Tiger muskellunge predation on stocked salmonids intended for recreational fisheries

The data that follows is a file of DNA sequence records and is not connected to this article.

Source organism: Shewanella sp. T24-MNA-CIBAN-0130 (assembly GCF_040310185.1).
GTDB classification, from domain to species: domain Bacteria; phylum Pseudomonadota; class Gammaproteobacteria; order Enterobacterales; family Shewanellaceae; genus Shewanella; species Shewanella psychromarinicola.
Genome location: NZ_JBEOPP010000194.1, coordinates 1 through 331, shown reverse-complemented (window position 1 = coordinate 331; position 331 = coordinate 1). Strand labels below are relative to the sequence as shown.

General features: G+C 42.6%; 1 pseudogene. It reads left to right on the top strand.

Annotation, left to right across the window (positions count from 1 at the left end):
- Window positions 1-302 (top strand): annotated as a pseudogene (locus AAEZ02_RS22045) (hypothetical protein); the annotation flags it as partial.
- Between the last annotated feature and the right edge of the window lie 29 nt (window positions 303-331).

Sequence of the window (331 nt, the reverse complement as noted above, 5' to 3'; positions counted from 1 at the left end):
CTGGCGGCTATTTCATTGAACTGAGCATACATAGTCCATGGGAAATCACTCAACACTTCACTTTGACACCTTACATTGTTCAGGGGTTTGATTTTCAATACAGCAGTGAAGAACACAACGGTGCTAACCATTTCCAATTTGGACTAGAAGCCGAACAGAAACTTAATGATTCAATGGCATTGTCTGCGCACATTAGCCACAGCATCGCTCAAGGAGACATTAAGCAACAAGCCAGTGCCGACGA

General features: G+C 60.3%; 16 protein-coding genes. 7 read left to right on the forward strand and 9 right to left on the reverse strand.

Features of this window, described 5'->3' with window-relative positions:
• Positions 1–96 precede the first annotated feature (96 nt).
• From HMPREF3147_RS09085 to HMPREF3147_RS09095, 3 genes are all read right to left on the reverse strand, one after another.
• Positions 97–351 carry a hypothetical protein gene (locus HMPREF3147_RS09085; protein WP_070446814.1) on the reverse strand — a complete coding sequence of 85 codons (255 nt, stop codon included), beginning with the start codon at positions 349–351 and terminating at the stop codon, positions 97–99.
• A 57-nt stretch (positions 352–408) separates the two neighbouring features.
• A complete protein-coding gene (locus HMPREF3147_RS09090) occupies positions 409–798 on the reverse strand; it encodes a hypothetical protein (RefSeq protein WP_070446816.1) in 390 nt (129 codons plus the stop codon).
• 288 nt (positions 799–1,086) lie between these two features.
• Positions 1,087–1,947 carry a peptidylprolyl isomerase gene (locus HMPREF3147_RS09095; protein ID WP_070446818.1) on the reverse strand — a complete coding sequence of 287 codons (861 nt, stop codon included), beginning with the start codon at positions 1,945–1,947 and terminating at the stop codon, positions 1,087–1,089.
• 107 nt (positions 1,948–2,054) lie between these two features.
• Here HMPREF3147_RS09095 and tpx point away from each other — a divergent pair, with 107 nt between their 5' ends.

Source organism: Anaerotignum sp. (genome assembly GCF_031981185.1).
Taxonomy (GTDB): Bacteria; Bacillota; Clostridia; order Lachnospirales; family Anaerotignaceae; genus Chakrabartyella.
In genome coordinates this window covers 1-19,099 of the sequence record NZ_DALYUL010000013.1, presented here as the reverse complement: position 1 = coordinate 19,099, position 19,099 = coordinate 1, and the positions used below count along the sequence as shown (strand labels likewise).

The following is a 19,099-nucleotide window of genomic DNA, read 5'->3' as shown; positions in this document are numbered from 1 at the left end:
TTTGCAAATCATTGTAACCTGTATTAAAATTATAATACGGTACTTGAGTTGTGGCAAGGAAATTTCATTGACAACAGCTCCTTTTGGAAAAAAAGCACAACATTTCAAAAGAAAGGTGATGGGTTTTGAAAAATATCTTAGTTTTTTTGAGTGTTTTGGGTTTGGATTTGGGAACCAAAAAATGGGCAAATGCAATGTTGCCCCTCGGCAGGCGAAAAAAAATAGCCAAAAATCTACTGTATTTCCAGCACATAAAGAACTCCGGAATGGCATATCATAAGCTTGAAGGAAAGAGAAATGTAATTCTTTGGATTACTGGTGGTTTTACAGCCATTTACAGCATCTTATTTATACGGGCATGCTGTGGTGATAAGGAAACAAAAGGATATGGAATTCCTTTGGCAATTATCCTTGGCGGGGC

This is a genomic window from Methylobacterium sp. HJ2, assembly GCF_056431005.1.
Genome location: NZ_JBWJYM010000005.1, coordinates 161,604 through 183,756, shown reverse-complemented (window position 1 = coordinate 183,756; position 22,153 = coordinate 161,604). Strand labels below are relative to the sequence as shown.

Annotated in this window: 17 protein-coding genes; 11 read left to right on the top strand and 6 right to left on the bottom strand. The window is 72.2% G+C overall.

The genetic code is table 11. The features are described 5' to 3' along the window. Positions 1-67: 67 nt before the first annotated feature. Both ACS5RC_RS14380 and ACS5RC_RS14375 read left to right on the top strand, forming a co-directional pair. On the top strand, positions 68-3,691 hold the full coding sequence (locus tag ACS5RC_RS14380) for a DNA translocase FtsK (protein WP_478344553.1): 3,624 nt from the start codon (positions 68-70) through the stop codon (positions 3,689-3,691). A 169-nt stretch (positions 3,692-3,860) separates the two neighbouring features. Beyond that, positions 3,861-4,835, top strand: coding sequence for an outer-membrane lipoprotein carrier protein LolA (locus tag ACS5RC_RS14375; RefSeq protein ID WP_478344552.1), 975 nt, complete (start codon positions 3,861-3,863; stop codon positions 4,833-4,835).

Hatchery-reared fish are stocked widely to enhance recreational fisheries but are often consumed by predators. Stable isotope analyses were used to evaluate tiger muskellunge (northern pike [Esox lucius] × muskellunge [E. masquinongy]) predation on stocked salmonids (Oncorhynchus) relative to naturally reproducing white suckers (Catostomus commersonii), in 5 Colorado reservoirs. Stable isotope analyses coupled with a mixing model using a Bayesian framework indicated that tiger muskellunge primarily consumed stocked salmonids (53–84% by mass). These results suggest that stocking salmonids into systems that contain tiger muskellunge (and potentially other predators) may result in losses of valuable stocked fish. Further, the use of tiger muskellunge or other piscivores as biological control of less desirable species to benefit sympatric salmonid populations may be counterproductive to management goals. Finally, this study demonstrates the potential for managers to use this framework as a tool to identify and evaluate unintended losses of fishes to piscivores in other systems.